York County — with its proximity to Greater Appalachia, the South and resting on the Mason-Dixon Line — hosted its own version of such distinctives: segregated elementary schools until 1954, a whites-only city pool until about 1948 and hotels that banned Black visitors until at least mid-20th century. York’s private Lafayette Club did not integrate until 1998.

And yes, two known lynchings of Black people took place on county soil: in Warrington Township in 1863 and at York’s Philadelphia and Newberry streets in 1969. The latter happened when police permitted the vehicle carrying visiting South Carolinian Lillie Belle Allen to pass through roadblocks at the intersection knowing a violent mob awaited.

York County was not alone in the North in this regard. In 1974, Woodward wrote in “The Strange Career of Jim Crow” that the North was not in a good position to instruct the South at Civil War’s end in seeking the aim of the Union cause: racial equality.

Still, its location gave York County more exposure to the South and its ideas about race than many other Northern counties.

And yet, York County stands in the Midlands and is a Keystone-shaped part of a Northern state about which historians Philip S. Klein and Ari Hoogenboom say: “From the earliest days, William Penn bequeathed to this bountiful land a spirit of tolerance and accommodation which discouraged fanaticism, fostered freedom of thought and action, and helped citizens to prosper materially and spiritually.”

So in these days after yesterday, many in the York County community are working to ensure issues involving race and discrimination are knocked down. The former Lafayette Club, now York College’s Gunter-Smith Center for Community Engagement, is a symbol of change undercutting these long-held issues. Its namesake, Pamela Gunter-Smith, was the first Black president of York College.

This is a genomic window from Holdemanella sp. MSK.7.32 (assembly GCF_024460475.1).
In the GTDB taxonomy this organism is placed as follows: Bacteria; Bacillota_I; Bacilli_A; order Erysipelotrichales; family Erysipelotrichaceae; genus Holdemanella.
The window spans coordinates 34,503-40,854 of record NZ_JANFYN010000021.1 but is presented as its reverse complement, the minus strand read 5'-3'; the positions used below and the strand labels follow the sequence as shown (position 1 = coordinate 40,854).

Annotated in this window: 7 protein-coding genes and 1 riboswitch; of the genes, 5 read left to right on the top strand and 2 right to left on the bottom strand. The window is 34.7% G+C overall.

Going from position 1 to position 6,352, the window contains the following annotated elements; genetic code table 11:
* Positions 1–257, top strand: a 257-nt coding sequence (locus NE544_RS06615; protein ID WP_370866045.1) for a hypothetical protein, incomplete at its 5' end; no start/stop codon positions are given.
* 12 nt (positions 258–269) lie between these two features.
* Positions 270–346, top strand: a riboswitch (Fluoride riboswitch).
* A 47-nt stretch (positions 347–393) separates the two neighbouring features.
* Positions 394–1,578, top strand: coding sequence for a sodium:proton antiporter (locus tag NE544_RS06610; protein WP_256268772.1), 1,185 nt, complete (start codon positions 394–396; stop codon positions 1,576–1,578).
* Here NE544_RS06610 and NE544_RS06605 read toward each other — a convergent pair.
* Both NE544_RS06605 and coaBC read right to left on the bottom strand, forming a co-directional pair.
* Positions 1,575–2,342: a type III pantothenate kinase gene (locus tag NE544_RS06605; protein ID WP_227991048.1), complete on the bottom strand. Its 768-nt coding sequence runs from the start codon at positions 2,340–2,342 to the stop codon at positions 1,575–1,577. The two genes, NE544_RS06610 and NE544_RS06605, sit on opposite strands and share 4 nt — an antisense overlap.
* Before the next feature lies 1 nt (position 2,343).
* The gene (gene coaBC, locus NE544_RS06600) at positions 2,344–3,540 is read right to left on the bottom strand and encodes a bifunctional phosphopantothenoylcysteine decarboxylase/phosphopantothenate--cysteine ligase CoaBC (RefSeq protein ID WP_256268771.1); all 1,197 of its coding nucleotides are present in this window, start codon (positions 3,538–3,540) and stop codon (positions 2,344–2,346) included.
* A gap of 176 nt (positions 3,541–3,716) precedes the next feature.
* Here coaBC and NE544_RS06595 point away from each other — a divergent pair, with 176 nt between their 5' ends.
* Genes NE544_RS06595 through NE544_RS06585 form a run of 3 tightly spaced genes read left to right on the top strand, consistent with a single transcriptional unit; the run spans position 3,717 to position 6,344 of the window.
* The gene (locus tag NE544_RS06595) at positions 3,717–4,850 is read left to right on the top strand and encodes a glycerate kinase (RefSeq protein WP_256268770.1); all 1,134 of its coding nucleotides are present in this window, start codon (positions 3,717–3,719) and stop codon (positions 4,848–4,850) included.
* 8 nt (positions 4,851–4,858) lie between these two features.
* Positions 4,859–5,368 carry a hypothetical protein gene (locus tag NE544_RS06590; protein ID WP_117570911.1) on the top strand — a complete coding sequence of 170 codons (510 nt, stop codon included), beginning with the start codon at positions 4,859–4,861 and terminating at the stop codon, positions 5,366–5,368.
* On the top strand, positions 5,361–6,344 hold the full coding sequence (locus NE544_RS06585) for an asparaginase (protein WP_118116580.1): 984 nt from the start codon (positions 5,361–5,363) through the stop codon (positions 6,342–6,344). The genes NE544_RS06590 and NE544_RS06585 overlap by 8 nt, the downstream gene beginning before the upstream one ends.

County is ‘just complex’

The Mason-Dixon Line is the work of surveyors of land, not builders of walls. So people and ideas move unimpeded across county lines.

A takeaway from Colin Woodard’s persuasive study is that to best understand York County, there’s another overlay to consider. You could say we are Americans living in one region but near three others often with rival ideas.

If York County’s borders would have been carved out in the center of a large “nation” — say Greater Appalachia — then the influence of other regions would have been less.

But there’s strength in a county that has been forged by many influences, although we sadly continue to battle against some of that bad legacy: our use of enslaved people and thus low views of African Americans.

Out of complexity comes at least the potential for self-correcting disruption and room for competing ideas.

In the end, there’s goodness in York County’s placement in the nation of the Midlands.

“From its inception in the 1680s,” Woodard wrote, “the Midlands was a tolerant, multicultural, multilingual civilization populated by families of modest means — many of them religious — who desired mostly that their government and leaders leave them in peace.”

My professor’s wishes aside, all this points to an example in which the use of the word “just” is spot on.

York County is just complex.

Sources: YDR files; June B. Lloyd’s Yorkblog.com post: “Jackson — the Pennsylvania county that never happened,” Rusk Reports, 1996, 2002, 2019.

Jim McClure is a retired editor of the York Daily Record and has authored or co-authored nine books on York County history. Reach him at jimmcclure21@outlook.com.

Get Insightful, Cutting-Edge Content Daily - Join "The Neo Jim Crow" Newsletter!

We don’t spam! Read our privacy policy for more info.

Get Insightful, Cutting-Edge, Black Content Daily - Join "The Neo Jim Crow" Newsletter!

We don’t spam! Read our [link]privacy policy[/link] for more info.

Get Insightful, Cutting-Edge, Black Content Daily - Join "The Neo Jim Crow" Newsletter!

We don’t spam! Read our [link]privacy policy[/link] for more info.

This post was originally published on this site